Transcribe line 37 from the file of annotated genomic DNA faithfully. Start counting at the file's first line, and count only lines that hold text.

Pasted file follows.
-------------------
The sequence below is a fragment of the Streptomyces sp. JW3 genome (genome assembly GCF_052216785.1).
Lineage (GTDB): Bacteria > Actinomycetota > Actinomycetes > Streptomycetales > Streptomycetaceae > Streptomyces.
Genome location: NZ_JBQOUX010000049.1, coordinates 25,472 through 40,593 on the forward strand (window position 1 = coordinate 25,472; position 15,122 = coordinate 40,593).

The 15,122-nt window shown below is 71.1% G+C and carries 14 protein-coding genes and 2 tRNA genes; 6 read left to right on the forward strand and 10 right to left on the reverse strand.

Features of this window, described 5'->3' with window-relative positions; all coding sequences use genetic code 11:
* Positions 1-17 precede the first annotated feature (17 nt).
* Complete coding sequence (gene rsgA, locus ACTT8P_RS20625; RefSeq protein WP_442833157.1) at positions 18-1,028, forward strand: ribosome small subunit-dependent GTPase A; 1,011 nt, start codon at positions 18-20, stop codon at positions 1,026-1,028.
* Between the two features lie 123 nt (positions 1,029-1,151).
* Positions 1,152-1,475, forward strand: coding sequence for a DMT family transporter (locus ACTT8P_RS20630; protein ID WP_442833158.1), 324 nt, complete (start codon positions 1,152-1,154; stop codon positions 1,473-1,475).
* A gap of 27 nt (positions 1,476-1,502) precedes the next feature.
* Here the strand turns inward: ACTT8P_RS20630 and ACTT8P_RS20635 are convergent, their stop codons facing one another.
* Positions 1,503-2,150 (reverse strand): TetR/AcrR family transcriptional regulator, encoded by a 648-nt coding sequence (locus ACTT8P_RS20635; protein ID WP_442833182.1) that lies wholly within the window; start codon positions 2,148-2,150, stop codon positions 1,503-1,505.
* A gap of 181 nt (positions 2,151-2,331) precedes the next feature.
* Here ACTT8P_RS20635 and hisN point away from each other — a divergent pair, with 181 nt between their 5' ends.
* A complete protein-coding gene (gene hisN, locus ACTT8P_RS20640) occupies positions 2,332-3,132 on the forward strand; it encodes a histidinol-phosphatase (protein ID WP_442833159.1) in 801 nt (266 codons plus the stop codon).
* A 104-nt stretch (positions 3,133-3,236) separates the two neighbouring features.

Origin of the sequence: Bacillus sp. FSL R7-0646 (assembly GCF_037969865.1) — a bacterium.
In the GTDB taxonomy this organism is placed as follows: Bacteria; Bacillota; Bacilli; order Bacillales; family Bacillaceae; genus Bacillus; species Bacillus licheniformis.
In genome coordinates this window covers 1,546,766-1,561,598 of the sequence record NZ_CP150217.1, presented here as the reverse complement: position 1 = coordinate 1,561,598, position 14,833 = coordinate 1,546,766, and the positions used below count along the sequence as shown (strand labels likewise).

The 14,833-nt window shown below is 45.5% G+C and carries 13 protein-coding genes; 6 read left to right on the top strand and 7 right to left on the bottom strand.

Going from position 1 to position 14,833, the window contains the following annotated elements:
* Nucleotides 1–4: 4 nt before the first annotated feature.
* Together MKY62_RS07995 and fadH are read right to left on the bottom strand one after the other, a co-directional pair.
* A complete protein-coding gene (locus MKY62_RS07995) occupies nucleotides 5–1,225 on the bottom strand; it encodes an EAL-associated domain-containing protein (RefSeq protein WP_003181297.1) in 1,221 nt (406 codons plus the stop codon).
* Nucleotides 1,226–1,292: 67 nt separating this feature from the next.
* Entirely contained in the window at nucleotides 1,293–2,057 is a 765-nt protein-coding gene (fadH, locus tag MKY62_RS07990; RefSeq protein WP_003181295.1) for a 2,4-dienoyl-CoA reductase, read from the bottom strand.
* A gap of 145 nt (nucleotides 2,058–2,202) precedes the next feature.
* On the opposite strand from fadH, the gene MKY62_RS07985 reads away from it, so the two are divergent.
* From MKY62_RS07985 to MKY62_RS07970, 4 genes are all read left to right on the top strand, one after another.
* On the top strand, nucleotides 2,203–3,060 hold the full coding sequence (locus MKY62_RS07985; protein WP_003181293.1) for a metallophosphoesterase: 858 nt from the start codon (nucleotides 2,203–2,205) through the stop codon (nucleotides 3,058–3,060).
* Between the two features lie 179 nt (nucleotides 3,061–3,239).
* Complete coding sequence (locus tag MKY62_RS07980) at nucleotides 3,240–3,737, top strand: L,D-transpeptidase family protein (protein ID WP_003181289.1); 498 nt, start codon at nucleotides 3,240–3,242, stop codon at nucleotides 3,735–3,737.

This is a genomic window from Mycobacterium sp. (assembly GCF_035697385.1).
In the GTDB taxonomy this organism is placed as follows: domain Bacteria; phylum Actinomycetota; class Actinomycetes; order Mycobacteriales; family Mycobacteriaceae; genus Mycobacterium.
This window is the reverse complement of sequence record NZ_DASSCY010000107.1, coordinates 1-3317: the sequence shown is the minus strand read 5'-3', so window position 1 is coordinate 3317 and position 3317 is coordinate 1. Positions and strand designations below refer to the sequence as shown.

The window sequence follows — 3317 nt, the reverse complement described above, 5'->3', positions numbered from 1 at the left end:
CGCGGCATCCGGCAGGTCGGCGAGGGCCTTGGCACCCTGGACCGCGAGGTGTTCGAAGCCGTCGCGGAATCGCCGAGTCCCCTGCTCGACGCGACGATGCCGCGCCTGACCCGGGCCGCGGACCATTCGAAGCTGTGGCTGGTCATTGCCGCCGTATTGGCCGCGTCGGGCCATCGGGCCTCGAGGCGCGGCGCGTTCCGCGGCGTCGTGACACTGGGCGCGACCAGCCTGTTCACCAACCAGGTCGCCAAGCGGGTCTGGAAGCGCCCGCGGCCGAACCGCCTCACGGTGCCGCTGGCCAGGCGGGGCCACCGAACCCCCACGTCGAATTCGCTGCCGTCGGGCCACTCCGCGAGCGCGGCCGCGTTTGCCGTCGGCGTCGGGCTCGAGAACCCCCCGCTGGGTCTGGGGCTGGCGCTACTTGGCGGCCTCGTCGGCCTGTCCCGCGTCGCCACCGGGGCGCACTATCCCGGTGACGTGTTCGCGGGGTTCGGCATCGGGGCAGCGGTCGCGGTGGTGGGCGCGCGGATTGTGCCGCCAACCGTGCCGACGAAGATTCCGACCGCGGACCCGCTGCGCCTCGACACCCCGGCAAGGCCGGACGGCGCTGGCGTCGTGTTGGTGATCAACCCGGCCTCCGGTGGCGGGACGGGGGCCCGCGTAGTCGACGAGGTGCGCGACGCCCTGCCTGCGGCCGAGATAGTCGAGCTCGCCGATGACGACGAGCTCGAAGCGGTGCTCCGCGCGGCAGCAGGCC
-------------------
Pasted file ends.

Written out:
CGCGGCATCCGGCAGGTCGGCGAGGGCCTTGGCACCCTGGACCGCGAGGTGTTCGAAGCCGTCGCGGAATCGCCGAGTCCCCTGCTCGACGCGACGATGCCGCGCCTGACCCGGGCCGCGGACCATTCGAAGCTGTGGCTGGTCATTGCCGCCGTATTGGCCGCGTCGGGCCATCGGGCCTCGAGGCGCGGCGCGTTCCGCGGCGTCGTGACACTGGGCGCGACCAGCCTGTTCACCAACCAGGTCGCCAAGCGGGTCTGGAAGCGCCCGCGGCCGAACCGCCTCACGGTGCCGCTGGCCAGGCGGGGCCACCGAACCCCCACGTCGAATTCGCTGCCGTCGGGCCACTCCGCGAGCGCGGCCGCGTTTGCCGTCGGCGTCGGGCTCGAGAACCCCCCGCTGGGTCTGGGGCTGGCGCTACTTGGCGGCCTCGTCGGCCTGTCCCGCGTCGCCACCGGGGCGCACTATCCCGGTGACGTGTTCGCGGGGTTCGGCATCGGGGCAGCGGTCGCGGTGGTGGGCGCGCGGATTGTGCCGCCAACCGTGCCGACGAAGATTCCGACCGCGGACCCGCTGCGCCTCGACACCCCGGCAAGGCCGGACGGCGCTGGCGTCGTGTTGGTGATCAACCCGGCCTCCGGTGGCGGGACGGGGGCCCGCGTAGTCGACGAGGTGCGCGACGCCCTGCCTGCGGCCGAGATAGTCGAGCTCGCCGATGACGACGAGCTCGAAGCGGTGCTCCGCGCGGCAGCAGGCC